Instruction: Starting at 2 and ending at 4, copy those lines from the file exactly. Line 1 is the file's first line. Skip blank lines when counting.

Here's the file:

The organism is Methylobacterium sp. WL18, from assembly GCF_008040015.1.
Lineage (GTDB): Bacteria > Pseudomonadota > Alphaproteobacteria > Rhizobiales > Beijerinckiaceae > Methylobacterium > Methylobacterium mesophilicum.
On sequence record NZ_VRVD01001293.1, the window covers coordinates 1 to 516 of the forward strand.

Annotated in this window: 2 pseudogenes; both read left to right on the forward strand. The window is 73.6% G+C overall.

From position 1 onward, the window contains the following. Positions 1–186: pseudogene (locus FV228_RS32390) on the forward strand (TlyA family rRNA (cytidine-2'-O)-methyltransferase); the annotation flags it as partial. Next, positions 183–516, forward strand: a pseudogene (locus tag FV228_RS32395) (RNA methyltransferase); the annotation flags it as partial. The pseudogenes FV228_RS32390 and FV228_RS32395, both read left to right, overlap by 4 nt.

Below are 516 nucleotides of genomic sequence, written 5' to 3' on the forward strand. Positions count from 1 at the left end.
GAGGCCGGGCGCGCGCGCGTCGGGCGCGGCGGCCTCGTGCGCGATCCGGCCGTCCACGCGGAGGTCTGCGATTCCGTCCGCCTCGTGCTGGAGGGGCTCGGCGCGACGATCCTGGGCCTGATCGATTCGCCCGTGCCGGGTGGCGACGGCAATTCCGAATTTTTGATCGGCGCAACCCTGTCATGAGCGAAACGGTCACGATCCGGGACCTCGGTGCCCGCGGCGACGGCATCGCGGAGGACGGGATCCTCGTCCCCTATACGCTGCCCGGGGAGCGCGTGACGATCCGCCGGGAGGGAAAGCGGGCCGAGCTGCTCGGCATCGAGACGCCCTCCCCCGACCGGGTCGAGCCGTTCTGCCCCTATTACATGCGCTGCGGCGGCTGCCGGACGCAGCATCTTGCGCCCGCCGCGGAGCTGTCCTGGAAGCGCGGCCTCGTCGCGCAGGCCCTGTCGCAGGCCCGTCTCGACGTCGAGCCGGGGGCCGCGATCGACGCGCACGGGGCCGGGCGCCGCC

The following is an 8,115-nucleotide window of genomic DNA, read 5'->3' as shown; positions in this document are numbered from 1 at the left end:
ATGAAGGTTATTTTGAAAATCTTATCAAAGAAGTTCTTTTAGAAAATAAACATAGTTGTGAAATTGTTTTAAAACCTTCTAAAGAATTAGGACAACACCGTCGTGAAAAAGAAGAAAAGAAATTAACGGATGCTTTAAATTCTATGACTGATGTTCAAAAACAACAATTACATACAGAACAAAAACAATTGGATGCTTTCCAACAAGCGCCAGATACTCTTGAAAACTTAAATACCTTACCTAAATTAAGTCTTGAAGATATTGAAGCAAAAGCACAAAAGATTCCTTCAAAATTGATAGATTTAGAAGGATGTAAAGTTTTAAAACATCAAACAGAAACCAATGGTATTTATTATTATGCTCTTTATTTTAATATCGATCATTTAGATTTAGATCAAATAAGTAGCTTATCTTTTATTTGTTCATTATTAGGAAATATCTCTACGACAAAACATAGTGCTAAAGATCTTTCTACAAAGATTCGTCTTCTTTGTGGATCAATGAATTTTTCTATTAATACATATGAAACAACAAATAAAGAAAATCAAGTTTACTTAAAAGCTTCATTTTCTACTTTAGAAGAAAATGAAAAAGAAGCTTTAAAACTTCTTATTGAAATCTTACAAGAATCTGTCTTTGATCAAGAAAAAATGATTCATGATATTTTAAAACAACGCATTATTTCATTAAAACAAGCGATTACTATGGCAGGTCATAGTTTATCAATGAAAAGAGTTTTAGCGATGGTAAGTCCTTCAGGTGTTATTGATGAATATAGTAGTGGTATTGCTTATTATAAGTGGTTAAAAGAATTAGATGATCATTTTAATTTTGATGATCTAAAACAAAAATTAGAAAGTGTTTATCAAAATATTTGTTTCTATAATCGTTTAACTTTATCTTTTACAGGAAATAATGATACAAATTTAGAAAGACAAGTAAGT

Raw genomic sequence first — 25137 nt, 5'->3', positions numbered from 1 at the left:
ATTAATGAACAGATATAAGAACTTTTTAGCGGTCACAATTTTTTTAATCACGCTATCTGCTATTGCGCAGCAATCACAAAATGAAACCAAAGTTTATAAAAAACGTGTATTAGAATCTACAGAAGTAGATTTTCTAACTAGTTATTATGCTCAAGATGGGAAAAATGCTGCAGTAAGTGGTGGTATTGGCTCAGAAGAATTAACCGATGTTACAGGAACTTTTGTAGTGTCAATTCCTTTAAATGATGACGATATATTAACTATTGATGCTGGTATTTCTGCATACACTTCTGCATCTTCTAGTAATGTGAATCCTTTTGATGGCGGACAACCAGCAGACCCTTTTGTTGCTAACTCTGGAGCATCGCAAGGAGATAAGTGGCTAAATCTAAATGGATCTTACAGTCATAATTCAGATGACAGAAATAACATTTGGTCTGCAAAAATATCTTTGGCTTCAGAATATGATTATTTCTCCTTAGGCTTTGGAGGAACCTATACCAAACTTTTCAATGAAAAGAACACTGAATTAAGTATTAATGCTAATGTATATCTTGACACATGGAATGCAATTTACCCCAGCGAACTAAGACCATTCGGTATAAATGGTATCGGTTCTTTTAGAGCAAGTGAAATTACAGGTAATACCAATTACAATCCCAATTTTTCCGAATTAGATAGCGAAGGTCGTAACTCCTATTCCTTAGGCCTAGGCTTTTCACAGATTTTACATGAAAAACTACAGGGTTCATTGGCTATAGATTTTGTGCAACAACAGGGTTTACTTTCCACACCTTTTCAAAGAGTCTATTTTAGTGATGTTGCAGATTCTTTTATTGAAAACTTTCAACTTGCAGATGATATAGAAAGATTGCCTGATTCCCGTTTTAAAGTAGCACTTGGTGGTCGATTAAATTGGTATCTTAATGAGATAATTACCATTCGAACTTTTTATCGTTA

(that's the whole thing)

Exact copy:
Lineage (GTDB): Bacteria > Pseudomonadota > Alphaproteobacteria > Rhizobiales > Beijerinckiaceae > Methylobacterium > Methylobacterium mesophilicum.
On sequence record NZ_VRVD01001293.1, the window covers coordinates 1 to 516 of the forward strand.

Annotated in this window: 2 pseudogenes; both read left to right on the forward strand. The window is 73.6% G+C overall.